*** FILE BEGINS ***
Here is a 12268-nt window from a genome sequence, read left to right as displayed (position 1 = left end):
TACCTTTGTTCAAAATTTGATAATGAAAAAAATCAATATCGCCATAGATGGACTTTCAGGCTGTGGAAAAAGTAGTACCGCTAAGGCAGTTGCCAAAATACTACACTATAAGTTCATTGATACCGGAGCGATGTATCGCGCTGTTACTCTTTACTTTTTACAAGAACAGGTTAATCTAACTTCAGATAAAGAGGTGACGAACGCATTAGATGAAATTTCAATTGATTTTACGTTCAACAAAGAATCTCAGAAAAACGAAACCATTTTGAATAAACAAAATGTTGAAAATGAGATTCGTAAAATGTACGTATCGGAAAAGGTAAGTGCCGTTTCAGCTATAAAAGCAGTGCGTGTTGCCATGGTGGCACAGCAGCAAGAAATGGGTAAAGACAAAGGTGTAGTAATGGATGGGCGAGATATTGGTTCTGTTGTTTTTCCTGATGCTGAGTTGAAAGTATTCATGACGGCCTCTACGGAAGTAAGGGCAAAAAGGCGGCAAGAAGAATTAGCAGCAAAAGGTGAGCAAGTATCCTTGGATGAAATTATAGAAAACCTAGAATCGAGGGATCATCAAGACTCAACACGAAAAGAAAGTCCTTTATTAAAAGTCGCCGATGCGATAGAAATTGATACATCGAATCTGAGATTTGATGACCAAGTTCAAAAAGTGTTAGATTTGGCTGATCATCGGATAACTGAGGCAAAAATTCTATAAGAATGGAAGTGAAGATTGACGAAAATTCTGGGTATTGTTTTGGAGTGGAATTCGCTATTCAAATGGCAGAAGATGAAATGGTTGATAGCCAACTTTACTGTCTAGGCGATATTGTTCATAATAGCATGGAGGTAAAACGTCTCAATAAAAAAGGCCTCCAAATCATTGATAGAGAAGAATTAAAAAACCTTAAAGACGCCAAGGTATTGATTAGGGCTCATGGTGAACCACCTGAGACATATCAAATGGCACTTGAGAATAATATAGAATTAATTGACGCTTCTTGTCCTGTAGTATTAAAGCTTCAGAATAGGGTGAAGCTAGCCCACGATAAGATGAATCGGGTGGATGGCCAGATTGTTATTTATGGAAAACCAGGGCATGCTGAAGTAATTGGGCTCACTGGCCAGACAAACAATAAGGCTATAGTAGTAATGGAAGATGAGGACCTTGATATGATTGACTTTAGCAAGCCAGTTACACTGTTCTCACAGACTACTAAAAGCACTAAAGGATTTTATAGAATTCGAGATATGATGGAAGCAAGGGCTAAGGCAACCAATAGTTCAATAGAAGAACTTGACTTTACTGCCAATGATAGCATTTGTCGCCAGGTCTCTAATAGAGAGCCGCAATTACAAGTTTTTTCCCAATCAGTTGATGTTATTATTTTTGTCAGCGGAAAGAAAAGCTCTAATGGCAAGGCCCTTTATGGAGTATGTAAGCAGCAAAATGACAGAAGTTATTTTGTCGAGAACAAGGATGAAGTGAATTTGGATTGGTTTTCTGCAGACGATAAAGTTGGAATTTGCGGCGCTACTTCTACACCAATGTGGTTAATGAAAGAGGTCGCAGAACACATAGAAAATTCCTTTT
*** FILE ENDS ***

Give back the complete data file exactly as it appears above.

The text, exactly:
Here is a 12268-nt window from a genome sequence, read left to right as displayed (position 1 = left end):
TACCTTTGTTCAAAATTTGATAATGAAAAAAATCAATATCGCCATAGATGGACTTTCAGGCTGTGGAAAAAGTAGTACCGCTAAGGCAGTTGCCAAAATACTACACTATAAGTTCATTGATACCGGAGCGATGTATCGCGCTGTTACTCTTTACTTTTTACAAGAACAGGTTAATCTAACTTCAGATAAAGAGGTGACGAACGCATTAGATGAAATTTCAATTGATTTTACGTTCAACAAAGAATCTCAGAAAAACGAAACCATTTTGAATAAACAAAATGTTGAAAATGAGATTCGTAAAATGTACGTATCGGAAAAGGTAAGTGCCGTTTCAGCTATAAAAGCAGTGCGTGTTGCCATGGTGGCACAGCAGCAAGAAATGGGTAAAGACAAAGGTGTAGTAATGGATGGGCGAGATATTGGTTCTGTTGTTTTTCCTGATGCTGAGTTGAAAGTATTCATGACGGCCTCTACGGAAGTAAGGGCAAAAAGGCGGCAAGAAGAATTAGCAGCAAAAGGTGAGCAAGTATCCTTGGATGAAATTATAGAAAACCTAGAATCGAGGGATCATCAAGACTCAACACGAAAAGAAAGTCCTTTATTAAAAGTCGCCGATGCGATAGAAATTGATACATCGAATCTGAGATTTGATGACCAAGTTCAAAAAGTGTTAGATTTGGCTGATCATCGGATAACTGAGGCAAAAATTCTATAAGAATGGAAGTGAAGATTGACGAAAATTCTGGGTATTGTTTTGGAGTGGAATTCGCTATTCAAATGGCAGAAGATGAAATGGTTGATAGCCAACTTTACTGTCTAGGCGATATTGTTCATAATAGCATGGAGGTAAAACGTCTCAATAAAAAAGGCCTCCAAATCATTGATAGAGAAGAATTAAAAAACCTTAAAGACGCCAAGGTATTGATTAGGGCTCATGGTGAACCACCTGAGACATATCAAATGGCACTTGAGAATAATATAGAATTAATTGACGCTTCTTGTCCTGTAGTATTAAAGCTTCAGAATAGGGTGAAGCTAGCCCACGATAAGATGAATCGGGTGGATGGCCAGATTGTTATTTATGGAAAACCAGGGCATGCTGAAGTAATTGGGCTCACTGGCCAGACAAACAATAAGGCTATAGTAGTAATGGAAGATGAGGACCTTGATATGATTGACTTTAGCAAGCCAGTTACACTGTTCTCACAGACTACTAAAAGCACTAAAGGATTTTATAGAATTCGAGATATGATGGAAGCAAGGGCTAAGGCAACCAATAGTTCAATAGAAGAACTTGACTTTACTGCCAATGATAGCATTTGTCGCCAGGTCTCTAATAGAGAGCCGCAATTACAAGTTTTTTCCCAATCAGTTGATGTTATTATTTTTGTCAGCGGAAAGAAAAGCTCTAATGGCAAGGCCCTTTATGGAGTATGTAAGCAGCAAAATGACAGAAGTTATTTTGTCGAGAACAAGGATGAAGTGAATTTGGATTGGTTTTCTGCAGACGATAAAGTTGGAATTTGCGGCGCTACTTCTACACCAATGTGGTTAATGAAAGAGGTCGCAGAACACATAGAAAATTCCTTTT